Gilenya® (fingolimod, FTY720)
Novartis Pharmaceuticals Corp.
- Oral medication; 0.5 mg capsule taken once daily.
- Approved for relapsing forms of multiple sclerosis (MS).
- Gilenya (pronounced as "Jil-EN-ee-ah") is the first in a new class of immunomodulatory drugs, called S1P-receptor modulators. Gilenya is similar in structure to a naturally occurring component of cell surface receptors on white blood cells. It blocks potentially damaging T cells from leaving lymph nodes, lowering their number in the blood and tissues. It may reduce damage to the CNS and enhance the repair of damaged neurons. Animal data suggest that Gilenya may have neuroprotective effects.
- In September 2010, the FDA approved this drug as a first-line treatment for relapsing forms of MS. Gilenya is the first oral disease-modifying therapy available for the long-term treatment of MS.
- The most commonly reported side effects with Gilenya include headache, flu, diarrhea, back pain, abnormal liver tests and cough. Women are strongly advised to use contraception to avoid pregnancy while taking Gilenya - and to continue contraception for two months following the discontinuation of the drug. The makers of Gilenya also strongly advise against breastfeeding.
- Adverse events with Gilenya include: a reduction in heart rate (dose-related and transient); infrequent transient AV conduction block of the heart; a mild increase in blood pressure; macular edema (a condition that can affect vision, caused by swelling behind the eye); reversible elevation of liver enzymes; and a slight increase in lung infections (primarily bronchitis). Other infections, including Herpes infection, are also of concern.
- A number of precautionary steps have been put in place to minimize risks and enable doctors to better evaluate and treat any possible adverse events. Within six months prior to starting Gilenya, patients should be given a baseline evaluation of any issues with the heart, lungs, liver, eyes and vision, as well as white blood cell count (which may indicate an existing infection). Present medications also need to be considered. Vitals (blood pressure, pulse, etc.) should be taken at baseline and periodically while on treatment.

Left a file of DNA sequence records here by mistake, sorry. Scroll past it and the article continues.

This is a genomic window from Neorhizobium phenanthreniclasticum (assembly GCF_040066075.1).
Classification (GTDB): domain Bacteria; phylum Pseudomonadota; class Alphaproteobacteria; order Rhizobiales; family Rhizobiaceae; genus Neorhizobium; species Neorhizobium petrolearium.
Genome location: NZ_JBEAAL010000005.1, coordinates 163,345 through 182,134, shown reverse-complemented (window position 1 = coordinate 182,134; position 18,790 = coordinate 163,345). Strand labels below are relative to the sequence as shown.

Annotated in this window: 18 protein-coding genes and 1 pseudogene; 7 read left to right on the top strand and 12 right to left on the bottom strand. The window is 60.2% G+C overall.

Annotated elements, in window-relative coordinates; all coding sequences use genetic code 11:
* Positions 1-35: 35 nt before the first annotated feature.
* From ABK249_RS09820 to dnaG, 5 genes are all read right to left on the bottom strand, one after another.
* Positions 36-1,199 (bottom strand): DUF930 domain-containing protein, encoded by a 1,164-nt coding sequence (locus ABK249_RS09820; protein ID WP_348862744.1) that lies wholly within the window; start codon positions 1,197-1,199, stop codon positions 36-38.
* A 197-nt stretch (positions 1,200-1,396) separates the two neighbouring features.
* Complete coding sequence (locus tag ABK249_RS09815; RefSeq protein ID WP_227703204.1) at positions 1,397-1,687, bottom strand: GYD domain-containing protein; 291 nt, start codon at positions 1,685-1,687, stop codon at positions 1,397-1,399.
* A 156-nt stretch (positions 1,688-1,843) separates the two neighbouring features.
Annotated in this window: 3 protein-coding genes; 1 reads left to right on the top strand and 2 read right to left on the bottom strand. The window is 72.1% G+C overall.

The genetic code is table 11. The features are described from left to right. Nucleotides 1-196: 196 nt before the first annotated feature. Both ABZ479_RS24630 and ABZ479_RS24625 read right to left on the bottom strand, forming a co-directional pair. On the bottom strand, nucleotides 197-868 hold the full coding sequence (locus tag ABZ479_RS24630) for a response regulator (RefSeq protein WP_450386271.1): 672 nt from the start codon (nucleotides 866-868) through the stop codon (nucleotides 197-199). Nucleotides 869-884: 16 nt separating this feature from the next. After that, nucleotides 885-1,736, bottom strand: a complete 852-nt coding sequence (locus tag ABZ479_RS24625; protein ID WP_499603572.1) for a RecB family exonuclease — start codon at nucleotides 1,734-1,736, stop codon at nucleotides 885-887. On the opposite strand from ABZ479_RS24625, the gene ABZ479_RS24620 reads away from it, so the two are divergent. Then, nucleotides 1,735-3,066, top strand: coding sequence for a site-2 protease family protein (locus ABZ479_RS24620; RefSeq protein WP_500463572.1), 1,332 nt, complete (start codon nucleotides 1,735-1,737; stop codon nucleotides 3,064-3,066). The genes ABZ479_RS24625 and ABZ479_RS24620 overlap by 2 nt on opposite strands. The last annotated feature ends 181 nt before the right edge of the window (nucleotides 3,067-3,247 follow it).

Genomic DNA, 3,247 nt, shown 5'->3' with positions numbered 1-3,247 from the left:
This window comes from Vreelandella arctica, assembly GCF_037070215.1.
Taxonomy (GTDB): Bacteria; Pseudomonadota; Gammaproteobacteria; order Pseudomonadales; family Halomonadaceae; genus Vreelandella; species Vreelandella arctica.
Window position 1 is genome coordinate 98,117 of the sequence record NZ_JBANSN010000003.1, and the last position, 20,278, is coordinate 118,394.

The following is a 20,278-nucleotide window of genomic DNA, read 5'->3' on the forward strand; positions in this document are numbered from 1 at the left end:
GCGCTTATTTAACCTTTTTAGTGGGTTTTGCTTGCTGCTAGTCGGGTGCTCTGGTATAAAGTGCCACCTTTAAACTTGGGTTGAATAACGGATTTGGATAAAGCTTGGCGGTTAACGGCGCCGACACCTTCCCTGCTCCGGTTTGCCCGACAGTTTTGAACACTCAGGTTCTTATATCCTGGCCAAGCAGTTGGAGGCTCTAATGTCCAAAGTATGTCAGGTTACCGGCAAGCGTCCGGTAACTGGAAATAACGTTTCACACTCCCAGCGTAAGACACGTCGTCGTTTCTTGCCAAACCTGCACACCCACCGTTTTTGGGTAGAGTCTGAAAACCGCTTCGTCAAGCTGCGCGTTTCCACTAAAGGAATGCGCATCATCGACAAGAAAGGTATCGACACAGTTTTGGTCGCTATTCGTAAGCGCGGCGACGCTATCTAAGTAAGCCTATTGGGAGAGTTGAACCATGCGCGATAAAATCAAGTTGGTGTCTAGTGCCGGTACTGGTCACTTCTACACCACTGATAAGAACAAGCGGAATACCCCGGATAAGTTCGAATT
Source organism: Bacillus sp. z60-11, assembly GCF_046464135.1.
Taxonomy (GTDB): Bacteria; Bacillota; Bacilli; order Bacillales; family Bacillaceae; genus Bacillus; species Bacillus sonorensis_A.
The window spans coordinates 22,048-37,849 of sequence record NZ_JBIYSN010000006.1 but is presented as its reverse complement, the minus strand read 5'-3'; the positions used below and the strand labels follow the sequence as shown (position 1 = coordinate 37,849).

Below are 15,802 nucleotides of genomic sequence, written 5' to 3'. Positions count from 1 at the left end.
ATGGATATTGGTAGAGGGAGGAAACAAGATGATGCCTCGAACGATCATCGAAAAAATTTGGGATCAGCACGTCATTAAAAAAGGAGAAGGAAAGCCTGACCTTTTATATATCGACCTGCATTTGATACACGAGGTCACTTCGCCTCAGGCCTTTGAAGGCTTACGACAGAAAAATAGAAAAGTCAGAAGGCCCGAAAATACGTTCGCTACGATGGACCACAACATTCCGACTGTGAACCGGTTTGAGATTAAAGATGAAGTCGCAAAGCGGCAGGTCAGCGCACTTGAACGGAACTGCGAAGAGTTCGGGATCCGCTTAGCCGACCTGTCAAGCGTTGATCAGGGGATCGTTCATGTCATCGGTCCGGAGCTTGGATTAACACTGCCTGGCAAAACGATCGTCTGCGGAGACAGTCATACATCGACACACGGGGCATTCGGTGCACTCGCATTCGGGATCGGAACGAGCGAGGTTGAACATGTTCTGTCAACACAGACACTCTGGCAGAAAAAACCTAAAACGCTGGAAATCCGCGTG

- Since the drug causes a reduction in circulating white blood cells, individuals considering Gilenya also need to indicate if they have had chicken pox or a chicken pox vaccination recently; if so, they may need to wait before starting the medication. Individuals who test negative for the chicken pox virus may need to be vaccinated and delay starting Gilenya. Patients will also need to avoid vaccinations with live viruses.
- When beginning the drug, patients must be observed at a medical facility for the first six hours following the first dose. This is necessary as Gilenya may slow the heart rate, with the most significant drop usually occurring within the first six hours. While taking this drug, patients need to contact their doctor immediately if they experience any symptoms such as dizziness, tiredness, slow or irregular heartbeat, breathing difficulties, visual changes, or signs of an infection or liver problem.